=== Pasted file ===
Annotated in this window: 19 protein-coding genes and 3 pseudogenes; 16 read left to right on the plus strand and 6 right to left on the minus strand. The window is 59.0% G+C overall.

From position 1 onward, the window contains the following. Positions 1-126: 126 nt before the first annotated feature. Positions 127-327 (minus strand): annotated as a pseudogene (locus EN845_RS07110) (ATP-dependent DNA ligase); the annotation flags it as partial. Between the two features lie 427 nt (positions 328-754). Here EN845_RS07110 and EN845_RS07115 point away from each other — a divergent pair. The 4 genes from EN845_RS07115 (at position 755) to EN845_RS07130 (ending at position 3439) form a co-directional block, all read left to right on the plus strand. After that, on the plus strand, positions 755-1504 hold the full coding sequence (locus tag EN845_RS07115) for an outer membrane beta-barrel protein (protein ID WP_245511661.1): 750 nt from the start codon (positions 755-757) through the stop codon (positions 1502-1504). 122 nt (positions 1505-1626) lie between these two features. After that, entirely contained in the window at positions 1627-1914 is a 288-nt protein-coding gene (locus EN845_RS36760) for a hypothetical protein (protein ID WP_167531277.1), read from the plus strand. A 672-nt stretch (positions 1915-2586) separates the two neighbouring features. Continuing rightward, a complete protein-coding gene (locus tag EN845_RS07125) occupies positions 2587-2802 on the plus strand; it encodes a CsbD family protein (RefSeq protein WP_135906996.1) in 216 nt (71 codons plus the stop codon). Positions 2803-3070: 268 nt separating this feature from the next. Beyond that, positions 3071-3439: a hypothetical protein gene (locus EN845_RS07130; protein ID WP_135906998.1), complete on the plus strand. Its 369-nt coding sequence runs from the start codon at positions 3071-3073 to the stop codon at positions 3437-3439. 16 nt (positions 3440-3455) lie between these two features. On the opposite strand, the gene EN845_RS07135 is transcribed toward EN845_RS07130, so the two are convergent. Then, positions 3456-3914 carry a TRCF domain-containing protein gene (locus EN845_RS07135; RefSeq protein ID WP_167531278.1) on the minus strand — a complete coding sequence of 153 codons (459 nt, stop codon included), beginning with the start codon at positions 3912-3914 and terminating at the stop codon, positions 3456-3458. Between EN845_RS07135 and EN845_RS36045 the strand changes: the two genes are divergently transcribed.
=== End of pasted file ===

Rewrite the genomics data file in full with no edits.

Annotated in this window: 19 protein-coding genes and 3 pseudogenes; 16 read left to right on the plus strand and 6 right to left on the minus strand. The window is 59.0% G+C overall.

From position 1 onward, the window contains the following. Positions 1-126: 126 nt before the first annotated feature. Positions 127-327 (minus strand): annotated as a pseudogene (locus EN845_RS07110) (ATP-dependent DNA ligase); the annotation flags it as partial. Between the two features lie 427 nt (positions 328-754). Here EN845_RS07110 and EN845_RS07115 point away from each other — a divergent pair. The 4 genes from EN845_RS07115 (at position 755) to EN845_RS07130 (ending at position 3439) form a co-directional block, all read left to right on the plus strand. After that, on the plus strand, positions 755-1504 hold the full coding sequence (locus tag EN845_RS07115) for an outer membrane beta-barrel protein (protein ID WP_245511661.1): 750 nt from the start codon (positions 755-757) through the stop codon (positions 1502-1504). 122 nt (positions 1505-1626) lie between these two features. After that, entirely contained in the window at positions 1627-1914 is a 288-nt protein-coding gene (locus EN845_RS36760) for a hypothetical protein (protein ID WP_167531277.1), read from the plus strand. A 672-nt stretch (positions 1915-2586) separates the two neighbouring features. Continuing rightward, a complete protein-coding gene (locus tag EN845_RS07125) occupies positions 2587-2802 on the plus strand; it encodes a CsbD family protein (RefSeq protein WP_135906996.1) in 216 nt (71 codons plus the stop codon). Positions 2803-3070: 268 nt separating this feature from the next. Beyond that, positions 3071-3439: a hypothetical protein gene (locus EN845_RS07130; protein ID WP_135906998.1), complete on the plus strand. Its 369-nt coding sequence runs from the start codon at positions 3071-3073 to the stop codon at positions 3437-3439. 16 nt (positions 3440-3455) lie between these two features. On the opposite strand, the gene EN845_RS07135 is transcribed toward EN845_RS07130, so the two are convergent. Then, positions 3456-3914 carry a TRCF domain-containing protein gene (locus EN845_RS07135; RefSeq protein ID WP_167531278.1) on the minus strand — a complete coding sequence of 153 codons (459 nt, stop codon included), beginning with the start codon at positions 3912-3914 and terminating at the stop codon, positions 3456-3458. Between EN845_RS07135 and EN845_RS36045 the strand changes: the two genes are divergently transcribed.